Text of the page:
Pearl was able to put the money to good use right away. She had the plot and the people, she just needed a bit of money to buy some materials and tools to build the vision they had created together over the last year. And sitting down to research funding opportunities and writing funding proposals wasn’t for Pearl. It’s not what she’s good at. Her strength is in getting things done.

“ChangeX’s funding gave us a tangible vision. Applying for grants and funding is tedious, laborious, discouraging and discriminatory, especially when a Black American. Organizations, government and foundations make it extremely difficult. It zaps you of hope and any joy. You feel like you’re on trial or begging. If you’re not careful you’ll begin to feel inadequate. The application process makes it so hard for those making an impact and doing good to do more and better.”

“ChangeX was instrumental in facilitating positive community relations; making a difference right where we are. That is essential to sustainability. The extra money was a relief and fostered creativity without the burden of fundraising, we could put more energy into the garden, officially meet, solicit more volunteers and plan our expansion. It was a miracle!“

Since Pearl took part in the Chicago Sustainability Challenge, the garden has seemed to transform on a weekly basis. Just from the photos Pearl posts online you can see how the garden has become more and more developed. First, they built a stage. A few weeks later, they installed separate vegetable beds and new benches. After another couple of weeks, all the space between the beds was cleared of weeds and covered with mulch.
The gardening itself wasn’t the most crucial thing in the first year for Pearl. She allowed herself to make mistakes. Her focus was rather on building relationships with people and proving her own integrity to them.

“I’ve learned so much in the first year and I’ve made a lot of mistakes– like planting vegetables too closely and the right vegetables together – to be fair children were assisting and we weren’t as mindful as we should’ve been. Organizing and logistics was the goal initially and staying on task. Follow through. That was important. My word is my bond.”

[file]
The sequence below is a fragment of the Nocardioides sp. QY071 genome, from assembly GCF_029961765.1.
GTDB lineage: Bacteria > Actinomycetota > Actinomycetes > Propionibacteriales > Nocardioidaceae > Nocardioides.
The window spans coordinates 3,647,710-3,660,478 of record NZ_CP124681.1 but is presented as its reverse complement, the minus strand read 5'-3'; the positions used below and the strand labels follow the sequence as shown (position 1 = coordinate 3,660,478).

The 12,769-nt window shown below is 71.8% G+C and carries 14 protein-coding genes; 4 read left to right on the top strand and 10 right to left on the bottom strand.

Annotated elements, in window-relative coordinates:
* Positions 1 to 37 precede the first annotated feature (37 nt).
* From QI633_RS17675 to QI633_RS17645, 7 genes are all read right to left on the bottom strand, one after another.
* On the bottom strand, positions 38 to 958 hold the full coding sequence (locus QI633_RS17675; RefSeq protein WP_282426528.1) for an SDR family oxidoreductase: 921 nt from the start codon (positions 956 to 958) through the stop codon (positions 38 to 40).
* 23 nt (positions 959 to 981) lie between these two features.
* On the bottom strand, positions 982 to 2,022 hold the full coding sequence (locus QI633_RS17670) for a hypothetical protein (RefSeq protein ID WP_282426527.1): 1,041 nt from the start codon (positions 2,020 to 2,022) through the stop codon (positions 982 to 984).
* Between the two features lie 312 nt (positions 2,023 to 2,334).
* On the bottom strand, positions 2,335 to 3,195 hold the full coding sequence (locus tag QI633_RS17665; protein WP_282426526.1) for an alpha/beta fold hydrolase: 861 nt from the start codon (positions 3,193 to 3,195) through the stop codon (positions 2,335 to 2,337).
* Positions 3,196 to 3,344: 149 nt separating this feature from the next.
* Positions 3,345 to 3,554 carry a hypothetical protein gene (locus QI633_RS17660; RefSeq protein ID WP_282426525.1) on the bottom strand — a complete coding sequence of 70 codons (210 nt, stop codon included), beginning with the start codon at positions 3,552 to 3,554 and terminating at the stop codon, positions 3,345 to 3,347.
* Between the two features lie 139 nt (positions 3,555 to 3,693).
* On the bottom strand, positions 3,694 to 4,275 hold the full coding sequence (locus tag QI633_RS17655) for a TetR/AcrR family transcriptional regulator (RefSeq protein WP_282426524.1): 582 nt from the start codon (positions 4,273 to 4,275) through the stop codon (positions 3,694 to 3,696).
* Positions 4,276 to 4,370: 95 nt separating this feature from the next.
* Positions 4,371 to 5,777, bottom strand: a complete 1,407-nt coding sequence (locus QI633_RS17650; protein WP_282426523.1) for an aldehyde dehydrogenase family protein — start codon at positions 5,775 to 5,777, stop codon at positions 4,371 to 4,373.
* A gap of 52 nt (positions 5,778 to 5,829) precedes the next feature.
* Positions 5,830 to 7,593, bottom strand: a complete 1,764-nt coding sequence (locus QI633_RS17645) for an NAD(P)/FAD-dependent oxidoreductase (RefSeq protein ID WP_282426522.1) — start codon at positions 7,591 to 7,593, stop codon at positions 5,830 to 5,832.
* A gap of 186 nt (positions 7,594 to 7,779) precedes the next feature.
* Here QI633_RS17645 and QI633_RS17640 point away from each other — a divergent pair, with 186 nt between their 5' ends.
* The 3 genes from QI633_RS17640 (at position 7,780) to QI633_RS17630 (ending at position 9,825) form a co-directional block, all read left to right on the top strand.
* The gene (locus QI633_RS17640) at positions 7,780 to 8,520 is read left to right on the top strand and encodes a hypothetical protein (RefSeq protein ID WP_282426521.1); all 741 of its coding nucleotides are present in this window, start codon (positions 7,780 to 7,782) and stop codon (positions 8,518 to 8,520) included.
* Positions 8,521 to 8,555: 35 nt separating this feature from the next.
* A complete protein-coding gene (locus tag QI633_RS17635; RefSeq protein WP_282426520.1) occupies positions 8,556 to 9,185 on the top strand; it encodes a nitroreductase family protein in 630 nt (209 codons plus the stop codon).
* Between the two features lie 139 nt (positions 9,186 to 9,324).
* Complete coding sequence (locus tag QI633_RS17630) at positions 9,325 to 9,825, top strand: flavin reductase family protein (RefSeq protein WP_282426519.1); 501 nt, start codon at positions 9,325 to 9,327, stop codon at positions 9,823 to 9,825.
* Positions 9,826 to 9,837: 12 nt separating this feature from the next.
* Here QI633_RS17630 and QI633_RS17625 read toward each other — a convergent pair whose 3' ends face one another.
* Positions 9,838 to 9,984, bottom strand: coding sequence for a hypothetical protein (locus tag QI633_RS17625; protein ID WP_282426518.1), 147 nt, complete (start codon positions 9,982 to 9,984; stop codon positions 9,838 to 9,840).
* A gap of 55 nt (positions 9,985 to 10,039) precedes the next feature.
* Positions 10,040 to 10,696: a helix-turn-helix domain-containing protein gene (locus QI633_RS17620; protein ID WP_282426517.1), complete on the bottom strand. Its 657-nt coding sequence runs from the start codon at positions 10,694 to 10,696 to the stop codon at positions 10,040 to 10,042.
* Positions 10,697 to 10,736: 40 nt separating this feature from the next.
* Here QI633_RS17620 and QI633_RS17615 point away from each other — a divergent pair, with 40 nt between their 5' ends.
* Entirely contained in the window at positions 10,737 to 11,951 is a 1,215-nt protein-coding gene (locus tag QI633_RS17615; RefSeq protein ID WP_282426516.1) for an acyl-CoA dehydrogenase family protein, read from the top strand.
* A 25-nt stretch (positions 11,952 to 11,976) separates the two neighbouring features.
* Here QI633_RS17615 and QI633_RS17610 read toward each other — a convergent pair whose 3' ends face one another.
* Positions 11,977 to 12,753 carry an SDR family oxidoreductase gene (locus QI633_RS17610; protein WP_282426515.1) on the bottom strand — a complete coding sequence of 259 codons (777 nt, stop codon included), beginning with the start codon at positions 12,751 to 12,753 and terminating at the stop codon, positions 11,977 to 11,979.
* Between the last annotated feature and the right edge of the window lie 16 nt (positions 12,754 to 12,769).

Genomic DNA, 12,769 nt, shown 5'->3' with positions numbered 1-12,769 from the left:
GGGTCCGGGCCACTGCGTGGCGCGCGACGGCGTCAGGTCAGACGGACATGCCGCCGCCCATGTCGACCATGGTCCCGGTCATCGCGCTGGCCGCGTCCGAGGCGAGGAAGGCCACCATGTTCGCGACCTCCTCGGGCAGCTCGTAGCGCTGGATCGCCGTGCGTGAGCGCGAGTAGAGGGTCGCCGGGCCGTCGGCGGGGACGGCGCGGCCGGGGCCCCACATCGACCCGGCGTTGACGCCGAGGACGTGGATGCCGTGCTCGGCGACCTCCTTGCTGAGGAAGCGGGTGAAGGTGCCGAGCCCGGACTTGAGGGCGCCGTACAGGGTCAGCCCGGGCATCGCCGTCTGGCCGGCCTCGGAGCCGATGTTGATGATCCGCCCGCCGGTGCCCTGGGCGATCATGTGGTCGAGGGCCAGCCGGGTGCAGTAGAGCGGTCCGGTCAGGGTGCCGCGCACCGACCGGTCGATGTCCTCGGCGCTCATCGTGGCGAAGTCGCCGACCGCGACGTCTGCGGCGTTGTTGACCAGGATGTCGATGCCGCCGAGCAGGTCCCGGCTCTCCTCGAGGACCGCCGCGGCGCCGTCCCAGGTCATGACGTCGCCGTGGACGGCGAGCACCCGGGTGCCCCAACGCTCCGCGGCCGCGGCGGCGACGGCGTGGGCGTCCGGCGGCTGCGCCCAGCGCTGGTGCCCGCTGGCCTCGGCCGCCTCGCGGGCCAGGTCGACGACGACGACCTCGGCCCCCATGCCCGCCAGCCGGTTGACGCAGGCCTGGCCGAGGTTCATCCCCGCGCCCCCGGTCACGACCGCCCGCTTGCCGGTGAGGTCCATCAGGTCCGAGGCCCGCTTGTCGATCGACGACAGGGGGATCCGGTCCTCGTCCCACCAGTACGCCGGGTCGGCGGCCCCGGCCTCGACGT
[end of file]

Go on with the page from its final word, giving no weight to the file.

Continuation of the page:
And it paid off.
“The garden has fostered more ways to heal, create, neighbor, hope, joy and love inspite of domestic terrorism. Barb Sanders dedicated a bed in the garden to her brother, a Veteran that passed this year.  And Wendy Irwin gave us the news of her first grandchild to be born here. Having spaces like this creates moments for relevant conversations for people to share their lives, stories, anecdotes, thoughts, ideas and organize. For example, within two hours of the stage being built the children had created, cast, directed and performed an entire play.”

The opportunity for artistic expression is an important part of Pearl’s garden and it’s one of many things that makes it unique compared to other community gardens.

“It’s a healing place where people harvest, eat, share, find their voice, their passion, their gifts and new friends. It’s alchemic. I’m sure our garden will become a world travel destination location because of the Spirit here and vision. Love draws each gardener, they don’t know they’re a gardener when they come but, it happens. Love sown in surrender can be felt in every step and breath you breathe when occupying this space. It’s a blueprint of joy for communities anywhere in the world.”

We can’t wait to see Pearl taking her vision to more communities in Chicago.


Photo courtesy of Pearl Ramsey